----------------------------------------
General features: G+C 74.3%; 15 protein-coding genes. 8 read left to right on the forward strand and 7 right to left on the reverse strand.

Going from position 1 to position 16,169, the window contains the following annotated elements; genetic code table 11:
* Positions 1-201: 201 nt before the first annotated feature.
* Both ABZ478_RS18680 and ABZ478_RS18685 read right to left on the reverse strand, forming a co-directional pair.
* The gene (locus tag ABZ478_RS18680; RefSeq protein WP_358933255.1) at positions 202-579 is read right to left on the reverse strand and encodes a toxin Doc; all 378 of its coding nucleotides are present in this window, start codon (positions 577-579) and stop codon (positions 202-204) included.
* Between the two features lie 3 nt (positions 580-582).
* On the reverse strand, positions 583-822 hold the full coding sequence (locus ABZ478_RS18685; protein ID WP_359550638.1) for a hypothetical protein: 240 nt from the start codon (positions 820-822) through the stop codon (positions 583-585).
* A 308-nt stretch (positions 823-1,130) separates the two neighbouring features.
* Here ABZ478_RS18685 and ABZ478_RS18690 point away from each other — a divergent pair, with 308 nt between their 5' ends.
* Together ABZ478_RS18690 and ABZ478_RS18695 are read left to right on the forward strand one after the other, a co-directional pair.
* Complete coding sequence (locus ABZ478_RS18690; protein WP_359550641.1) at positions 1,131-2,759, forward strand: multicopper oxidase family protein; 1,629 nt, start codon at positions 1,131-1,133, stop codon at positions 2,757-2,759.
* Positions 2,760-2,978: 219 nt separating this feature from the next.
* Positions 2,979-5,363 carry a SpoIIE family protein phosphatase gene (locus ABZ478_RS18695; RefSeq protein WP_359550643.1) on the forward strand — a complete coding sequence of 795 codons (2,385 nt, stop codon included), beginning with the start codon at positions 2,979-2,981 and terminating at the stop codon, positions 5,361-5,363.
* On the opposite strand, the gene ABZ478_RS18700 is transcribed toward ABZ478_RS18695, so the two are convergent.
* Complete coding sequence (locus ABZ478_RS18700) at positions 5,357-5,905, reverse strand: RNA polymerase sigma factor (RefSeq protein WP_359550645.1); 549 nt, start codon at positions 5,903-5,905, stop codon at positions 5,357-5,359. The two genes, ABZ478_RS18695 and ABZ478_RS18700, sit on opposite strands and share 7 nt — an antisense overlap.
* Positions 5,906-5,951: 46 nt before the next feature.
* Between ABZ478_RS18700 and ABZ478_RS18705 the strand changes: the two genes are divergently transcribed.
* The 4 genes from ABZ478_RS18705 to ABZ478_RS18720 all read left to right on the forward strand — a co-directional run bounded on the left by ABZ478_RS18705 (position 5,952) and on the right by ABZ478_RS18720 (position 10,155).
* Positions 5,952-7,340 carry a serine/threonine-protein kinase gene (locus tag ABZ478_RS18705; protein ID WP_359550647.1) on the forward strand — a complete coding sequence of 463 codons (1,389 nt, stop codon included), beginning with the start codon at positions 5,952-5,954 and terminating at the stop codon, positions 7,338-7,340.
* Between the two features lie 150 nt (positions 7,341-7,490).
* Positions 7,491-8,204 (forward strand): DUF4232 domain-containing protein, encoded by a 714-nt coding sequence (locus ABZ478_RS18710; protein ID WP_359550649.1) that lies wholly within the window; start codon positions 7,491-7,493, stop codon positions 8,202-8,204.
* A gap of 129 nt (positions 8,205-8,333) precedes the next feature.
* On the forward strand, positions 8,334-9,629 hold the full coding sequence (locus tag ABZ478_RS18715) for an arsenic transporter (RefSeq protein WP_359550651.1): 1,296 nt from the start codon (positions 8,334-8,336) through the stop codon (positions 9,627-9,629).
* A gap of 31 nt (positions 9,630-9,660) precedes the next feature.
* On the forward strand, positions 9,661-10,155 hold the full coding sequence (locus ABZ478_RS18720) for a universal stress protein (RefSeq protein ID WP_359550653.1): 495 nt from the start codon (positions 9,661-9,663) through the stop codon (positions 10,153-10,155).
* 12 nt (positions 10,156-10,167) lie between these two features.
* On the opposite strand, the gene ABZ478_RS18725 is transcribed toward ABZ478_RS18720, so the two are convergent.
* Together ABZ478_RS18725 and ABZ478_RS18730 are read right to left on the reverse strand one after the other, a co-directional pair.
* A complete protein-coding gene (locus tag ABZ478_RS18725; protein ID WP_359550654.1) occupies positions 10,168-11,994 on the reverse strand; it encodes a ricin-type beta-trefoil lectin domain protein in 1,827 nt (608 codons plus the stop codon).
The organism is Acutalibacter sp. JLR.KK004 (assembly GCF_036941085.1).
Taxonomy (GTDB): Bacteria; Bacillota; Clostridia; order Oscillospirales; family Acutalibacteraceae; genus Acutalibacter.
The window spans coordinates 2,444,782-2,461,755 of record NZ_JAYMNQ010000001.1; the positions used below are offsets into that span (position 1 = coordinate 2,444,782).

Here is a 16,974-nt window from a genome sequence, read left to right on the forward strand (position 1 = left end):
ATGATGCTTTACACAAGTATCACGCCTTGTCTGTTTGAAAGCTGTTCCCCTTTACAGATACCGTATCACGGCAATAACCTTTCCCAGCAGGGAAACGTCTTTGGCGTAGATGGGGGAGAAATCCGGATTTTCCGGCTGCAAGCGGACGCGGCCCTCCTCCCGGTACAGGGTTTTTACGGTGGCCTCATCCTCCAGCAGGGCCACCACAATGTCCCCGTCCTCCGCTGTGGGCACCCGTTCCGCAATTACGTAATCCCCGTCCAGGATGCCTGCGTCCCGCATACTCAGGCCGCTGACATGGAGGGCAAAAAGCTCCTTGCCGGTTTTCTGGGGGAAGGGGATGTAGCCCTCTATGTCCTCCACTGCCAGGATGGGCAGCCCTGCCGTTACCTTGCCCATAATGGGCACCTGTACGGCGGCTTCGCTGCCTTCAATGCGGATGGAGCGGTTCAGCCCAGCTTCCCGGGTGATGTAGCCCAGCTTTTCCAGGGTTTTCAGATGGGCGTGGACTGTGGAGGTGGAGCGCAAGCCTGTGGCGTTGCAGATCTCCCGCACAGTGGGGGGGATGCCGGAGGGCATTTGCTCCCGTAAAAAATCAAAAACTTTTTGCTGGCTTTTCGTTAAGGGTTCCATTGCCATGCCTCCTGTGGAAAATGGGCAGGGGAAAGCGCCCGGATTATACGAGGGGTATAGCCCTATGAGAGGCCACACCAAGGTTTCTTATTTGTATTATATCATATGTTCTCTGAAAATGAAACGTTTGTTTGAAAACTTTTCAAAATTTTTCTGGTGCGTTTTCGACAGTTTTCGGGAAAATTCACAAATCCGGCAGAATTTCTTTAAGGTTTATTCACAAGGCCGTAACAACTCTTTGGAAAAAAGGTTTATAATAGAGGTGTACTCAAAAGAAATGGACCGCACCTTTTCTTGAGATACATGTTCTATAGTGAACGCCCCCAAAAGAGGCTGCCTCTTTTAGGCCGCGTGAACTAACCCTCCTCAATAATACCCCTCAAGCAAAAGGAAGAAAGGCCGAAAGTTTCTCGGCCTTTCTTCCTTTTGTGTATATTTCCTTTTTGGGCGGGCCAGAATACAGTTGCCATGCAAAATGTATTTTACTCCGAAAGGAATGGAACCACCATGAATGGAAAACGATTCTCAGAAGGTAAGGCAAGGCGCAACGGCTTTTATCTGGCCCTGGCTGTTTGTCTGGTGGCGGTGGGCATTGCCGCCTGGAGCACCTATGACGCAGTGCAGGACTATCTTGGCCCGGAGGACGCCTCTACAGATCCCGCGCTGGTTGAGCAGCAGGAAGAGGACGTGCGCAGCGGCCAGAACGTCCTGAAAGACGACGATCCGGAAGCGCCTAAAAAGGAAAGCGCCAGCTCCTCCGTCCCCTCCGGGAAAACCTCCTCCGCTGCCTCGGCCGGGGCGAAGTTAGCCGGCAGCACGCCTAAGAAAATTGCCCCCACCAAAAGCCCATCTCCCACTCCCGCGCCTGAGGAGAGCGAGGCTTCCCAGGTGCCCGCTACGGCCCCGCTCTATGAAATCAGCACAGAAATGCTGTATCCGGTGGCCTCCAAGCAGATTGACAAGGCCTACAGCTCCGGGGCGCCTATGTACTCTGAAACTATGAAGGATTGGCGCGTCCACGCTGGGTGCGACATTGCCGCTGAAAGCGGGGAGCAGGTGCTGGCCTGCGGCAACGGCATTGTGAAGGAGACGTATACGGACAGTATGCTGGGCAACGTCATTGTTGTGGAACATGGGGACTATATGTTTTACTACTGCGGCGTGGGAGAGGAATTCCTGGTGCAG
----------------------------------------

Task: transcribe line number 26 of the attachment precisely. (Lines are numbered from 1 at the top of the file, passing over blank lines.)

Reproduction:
* 12 nt (positions 10,156-10,167) lie between these two features.